• If branch is not main

      • If we are on a branch, we want to publish a beta version of the package appended with the Actions run number. This means for testing, we can keep committing and pushing without manually needing to change the version number.

      • For example, in our case, when pushed on a branch other than main, the package version will be 1.0.0-beta1 with 1 incrementally increasing each time a new push is made.

    • If branch is main

      • If we're on main, we will publish a non-beta version and this will solely be derived from the version specified in your package.json.

      • Please note: We are working with a public package so pass the --access public flag. You can adjust this for private packages if required.

Commit the workflow file

git add -A
git commit -m "Add workflow file"
git push

Once you have done this, if you head over to https://github.com/github_username/my-project/actions, you should see the action start.

Once complete, go to the repository homepage and click the settings cog next to About in the top right corner of the screen. You can then toggle the visibility of packages and they should appear, after ticking the packages checkbox, on the right hand sidebar.

1.0.0

Time to merge our branch to main and get the non-beta version published. The below code will also delete the v1 branch.

git checkout main
git merge v1
git branch -d v1
git push origin :v1

Again, check the Actions area on the repository to ensure it successfully publishes.

Consuming the package

Now we are ready to use our package. Unlike NPM, GitHub packages is what's known as a custom registry. This is basically the case for anything not published to NPM.

It means, we can't just do the below as we need to tell Yarn to look somewhere else for our package:

yarn add @github_username/my-project

Get a token

In order to install packages from GitHub packages, we need a token.

You'll need a GitHub Personal Access Token with read:packages permission. You can create one at https://github.com/settings/tokens.

Once you have it, copy it to your clipboard as you'll never see it again and add it to your .zshrc or .bash_profile

export GITHUB_REGISTRY_TOKEN=YOUR_TOKEN_HERE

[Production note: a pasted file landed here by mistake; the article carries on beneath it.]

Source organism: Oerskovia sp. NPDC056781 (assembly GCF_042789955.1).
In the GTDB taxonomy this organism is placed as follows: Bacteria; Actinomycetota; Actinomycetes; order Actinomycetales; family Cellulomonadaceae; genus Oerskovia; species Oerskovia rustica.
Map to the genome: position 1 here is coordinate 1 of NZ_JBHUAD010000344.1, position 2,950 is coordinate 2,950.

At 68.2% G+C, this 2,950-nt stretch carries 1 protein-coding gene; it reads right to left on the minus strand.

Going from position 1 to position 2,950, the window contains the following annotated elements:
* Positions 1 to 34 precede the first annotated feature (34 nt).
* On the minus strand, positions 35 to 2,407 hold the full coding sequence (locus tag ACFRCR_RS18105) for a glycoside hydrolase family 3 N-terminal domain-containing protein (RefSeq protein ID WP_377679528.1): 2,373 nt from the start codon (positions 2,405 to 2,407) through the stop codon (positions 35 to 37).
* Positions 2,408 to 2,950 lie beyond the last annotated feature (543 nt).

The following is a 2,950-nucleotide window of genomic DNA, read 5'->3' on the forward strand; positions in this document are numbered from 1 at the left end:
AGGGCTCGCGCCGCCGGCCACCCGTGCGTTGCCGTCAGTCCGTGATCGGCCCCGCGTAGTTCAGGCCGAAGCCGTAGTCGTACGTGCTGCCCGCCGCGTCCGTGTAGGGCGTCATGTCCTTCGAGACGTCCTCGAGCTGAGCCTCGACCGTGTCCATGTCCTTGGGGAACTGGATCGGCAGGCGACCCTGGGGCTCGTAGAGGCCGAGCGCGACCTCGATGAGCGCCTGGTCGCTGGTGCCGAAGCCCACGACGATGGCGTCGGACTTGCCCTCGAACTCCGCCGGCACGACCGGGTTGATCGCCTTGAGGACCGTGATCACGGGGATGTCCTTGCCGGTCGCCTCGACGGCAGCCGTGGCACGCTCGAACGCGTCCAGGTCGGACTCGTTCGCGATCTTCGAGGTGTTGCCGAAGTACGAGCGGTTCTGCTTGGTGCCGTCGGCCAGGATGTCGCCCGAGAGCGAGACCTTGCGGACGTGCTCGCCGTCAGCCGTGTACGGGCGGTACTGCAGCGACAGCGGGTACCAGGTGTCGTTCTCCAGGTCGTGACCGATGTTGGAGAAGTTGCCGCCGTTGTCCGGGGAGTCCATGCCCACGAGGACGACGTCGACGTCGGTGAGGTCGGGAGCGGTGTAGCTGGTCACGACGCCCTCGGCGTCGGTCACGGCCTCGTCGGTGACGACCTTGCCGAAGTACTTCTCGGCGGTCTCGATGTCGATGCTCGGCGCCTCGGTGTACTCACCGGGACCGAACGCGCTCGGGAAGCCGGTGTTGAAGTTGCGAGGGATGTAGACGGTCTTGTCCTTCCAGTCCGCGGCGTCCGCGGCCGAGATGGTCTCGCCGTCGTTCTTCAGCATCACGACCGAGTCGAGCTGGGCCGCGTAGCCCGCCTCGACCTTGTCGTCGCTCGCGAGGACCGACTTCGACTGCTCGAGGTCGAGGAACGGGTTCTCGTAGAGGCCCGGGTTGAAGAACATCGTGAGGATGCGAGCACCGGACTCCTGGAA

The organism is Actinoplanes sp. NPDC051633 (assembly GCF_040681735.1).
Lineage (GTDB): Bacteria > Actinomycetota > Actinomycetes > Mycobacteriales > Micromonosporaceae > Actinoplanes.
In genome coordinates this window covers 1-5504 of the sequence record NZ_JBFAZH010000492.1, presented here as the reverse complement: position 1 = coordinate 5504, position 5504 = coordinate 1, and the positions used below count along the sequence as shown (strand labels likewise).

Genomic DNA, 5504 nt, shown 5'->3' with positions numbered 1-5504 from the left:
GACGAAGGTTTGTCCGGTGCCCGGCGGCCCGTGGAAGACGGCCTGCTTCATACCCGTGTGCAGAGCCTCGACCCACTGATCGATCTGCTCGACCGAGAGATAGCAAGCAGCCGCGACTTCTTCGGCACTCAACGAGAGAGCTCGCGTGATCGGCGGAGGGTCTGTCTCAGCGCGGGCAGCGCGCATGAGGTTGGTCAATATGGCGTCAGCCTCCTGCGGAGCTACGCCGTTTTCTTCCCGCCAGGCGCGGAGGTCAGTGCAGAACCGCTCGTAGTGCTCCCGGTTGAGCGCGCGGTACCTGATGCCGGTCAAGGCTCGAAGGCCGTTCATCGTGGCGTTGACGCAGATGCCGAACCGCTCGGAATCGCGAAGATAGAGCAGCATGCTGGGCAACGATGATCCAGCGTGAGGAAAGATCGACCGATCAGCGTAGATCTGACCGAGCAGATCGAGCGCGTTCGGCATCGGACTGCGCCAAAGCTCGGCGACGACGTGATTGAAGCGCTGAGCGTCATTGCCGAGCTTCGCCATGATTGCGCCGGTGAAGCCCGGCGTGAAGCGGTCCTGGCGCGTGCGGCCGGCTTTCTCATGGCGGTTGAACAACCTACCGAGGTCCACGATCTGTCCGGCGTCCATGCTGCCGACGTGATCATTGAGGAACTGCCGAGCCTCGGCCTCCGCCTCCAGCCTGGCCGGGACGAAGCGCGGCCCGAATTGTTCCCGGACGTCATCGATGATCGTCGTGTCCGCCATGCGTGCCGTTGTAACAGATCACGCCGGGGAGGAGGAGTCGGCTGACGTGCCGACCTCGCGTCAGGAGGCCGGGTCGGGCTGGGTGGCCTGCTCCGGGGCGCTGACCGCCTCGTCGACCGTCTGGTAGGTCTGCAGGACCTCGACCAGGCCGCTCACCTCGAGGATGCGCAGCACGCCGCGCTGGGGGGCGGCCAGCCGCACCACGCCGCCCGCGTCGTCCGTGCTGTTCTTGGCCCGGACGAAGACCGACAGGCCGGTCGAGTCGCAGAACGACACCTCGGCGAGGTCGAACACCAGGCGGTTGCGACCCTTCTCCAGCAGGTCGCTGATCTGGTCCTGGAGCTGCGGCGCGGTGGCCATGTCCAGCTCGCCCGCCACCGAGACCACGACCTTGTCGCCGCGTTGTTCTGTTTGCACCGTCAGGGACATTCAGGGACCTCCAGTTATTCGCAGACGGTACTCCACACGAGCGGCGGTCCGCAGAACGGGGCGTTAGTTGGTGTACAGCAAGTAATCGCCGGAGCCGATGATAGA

Then source ~/.zshrc or source ~/.bash_profile.

To confirm it's in your environment, run the following and it should show the contents of your token.

echo $GITHUB_REGISTRY_TOKEN

Create somewhere to install a package

Create a folder somewhere where you'd like to use your new package.

Create an .npmrc

Now we have our token, we need to create an .npmrc file. Go to the folder you just created from the last step and run the following:

cat > .npmrc << EOF
always-auth=true
@github_username:registry=https://npm.pkg.github.com
//npm.pkg.github.com/:_authToken=\${GITHUB_REGISTRY_TOKEN}
EOF

This is doing a couple of things. Firstly, we're saying that any dependencies prefixed with @github_username should be derived from the GitHub packages registry. Secondly, as we need to authenticate with GitHub to do this, we tell .npmrc to grab the required authToken from the $GITHUB_REGISTRY_TOKEN variable we created earlier.

Install the package

Now we can do:

yarn add @github_username/my-project

With custom registries, Yarn/NPM will try to resolve from the custom registries first before defaulting to https://www.npmjs.org.

Congratulations, you should now have your custom package finally installed in a project!

Tip - To install a beta version of a package:

yarn add @github_username/my-project@beta

.npmignore

As package authors are already probably aware, you can selectively decide what you want your published package to contain.

Run yarn pack inside the folder the package resides in to see what your published package will actually include. If there's files and directories in there that you don't want published, you can create an .npmignore file in your package that will exclude things you tell it. This works similar to a .gitignore with glob patterns supported.

Further Reading